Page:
The hard problem of the mind/body split and the ultimate nature consciousness is an open question in the science community, and there are a range of philosophies that try to handle this split. Cartesian dualists explicitly acknowledge this split as different realms, but interactions between the mind and body have started to break this down. There’s a lot of scientific materialists who are holding out that consciousness will eventually be discovered to be an emergent property of the our neuroscience. Idealism is the opposite of materialism in saying the subjective experience is primary, and it’s similar to saying that consciousness is fundamental in that matter could be an emergent property of a base reality of awareness or information. Panpsychism sees consciousness as universal in that every photo is conscious or carries a certain level of information processing capability. University of Sydney professor Kai Riemer says that phenomenology tries to get rid of the whole idea of this subject/object split, and that it’s a much more holistic approach of centering everything around the interconnections of the meaning of objects and our direct human experience.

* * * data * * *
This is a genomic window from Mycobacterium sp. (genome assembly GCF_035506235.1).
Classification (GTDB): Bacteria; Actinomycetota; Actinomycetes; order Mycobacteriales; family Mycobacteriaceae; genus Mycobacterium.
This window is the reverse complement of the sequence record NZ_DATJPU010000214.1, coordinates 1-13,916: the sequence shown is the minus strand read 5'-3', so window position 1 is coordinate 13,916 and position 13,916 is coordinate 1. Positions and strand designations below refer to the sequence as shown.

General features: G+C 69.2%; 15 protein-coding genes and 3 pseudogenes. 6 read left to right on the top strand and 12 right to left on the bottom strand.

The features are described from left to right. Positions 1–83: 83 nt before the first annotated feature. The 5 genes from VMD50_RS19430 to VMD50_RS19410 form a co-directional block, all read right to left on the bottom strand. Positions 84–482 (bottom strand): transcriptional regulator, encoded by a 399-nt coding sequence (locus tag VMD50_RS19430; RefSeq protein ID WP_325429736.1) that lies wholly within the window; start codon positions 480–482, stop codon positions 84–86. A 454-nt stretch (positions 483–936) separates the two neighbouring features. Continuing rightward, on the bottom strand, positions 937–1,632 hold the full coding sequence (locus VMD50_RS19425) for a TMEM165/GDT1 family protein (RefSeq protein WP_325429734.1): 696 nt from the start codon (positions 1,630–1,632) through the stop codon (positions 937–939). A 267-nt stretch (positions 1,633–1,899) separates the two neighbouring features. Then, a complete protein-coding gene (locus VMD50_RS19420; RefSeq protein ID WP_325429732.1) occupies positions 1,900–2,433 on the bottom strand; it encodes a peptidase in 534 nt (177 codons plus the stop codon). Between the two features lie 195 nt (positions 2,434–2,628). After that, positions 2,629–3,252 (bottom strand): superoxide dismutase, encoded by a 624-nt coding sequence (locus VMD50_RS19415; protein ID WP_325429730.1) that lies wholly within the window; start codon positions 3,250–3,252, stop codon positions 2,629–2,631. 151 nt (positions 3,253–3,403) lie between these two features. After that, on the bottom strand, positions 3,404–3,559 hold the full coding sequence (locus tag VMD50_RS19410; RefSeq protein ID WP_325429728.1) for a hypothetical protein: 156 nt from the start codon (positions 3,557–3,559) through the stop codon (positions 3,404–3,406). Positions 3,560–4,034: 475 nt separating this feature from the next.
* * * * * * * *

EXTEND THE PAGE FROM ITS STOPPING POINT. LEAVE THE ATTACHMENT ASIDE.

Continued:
Phenomenologist Gabriella Farina has resisted a precise definition by saying, “A unique and final definition of phenomenology is dangerous and perhaps even paradoxical as it lacks a thematic focus. In fact, it is not a doctrine, nor a philosophical school, but rather a style of thought, a method, an open and ever-renewed experience having different results.” I had a chance to catch up with phenomenologist Kai Riemer at SIGGRAPH where he gave his perspective on what phenomenology is and why it’s holistic approach could provide some vital insights for people working in VR.
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Specifically, Riemer talks a lot about French philosopher Maurice Merleau-Ponty’s Phenomenology of Perception book from 1945 that talks about the role of the body in perception. He also cites George Lakoff’s
Women, Fire and Dangerous Things of show how a lot of our primary metaphors for understanding the world come from our direct experience of the world through our bodies. The holistic approach of phenomenology shows that the stories and narratives of direct experience should be given equal weight to the objectified data that is seen as primary by reductionists and physicalist materialists. Archeologists need to be able to understand the full story behind what people thought artifacts meant within the full context of a culture before they can fully understand what they’ve discovered.
What’s clear from talking to Riemer and other philosophers is that VR provides a embodied experience of philosophical discussions that are otherwise pretty abstract and disconnected from our direct experience. Phenomenology is an elusive concept to firmly pin down, but my conversation with Riemer has helped me appreciate it’s holistic approach to the connection between reality and experience.
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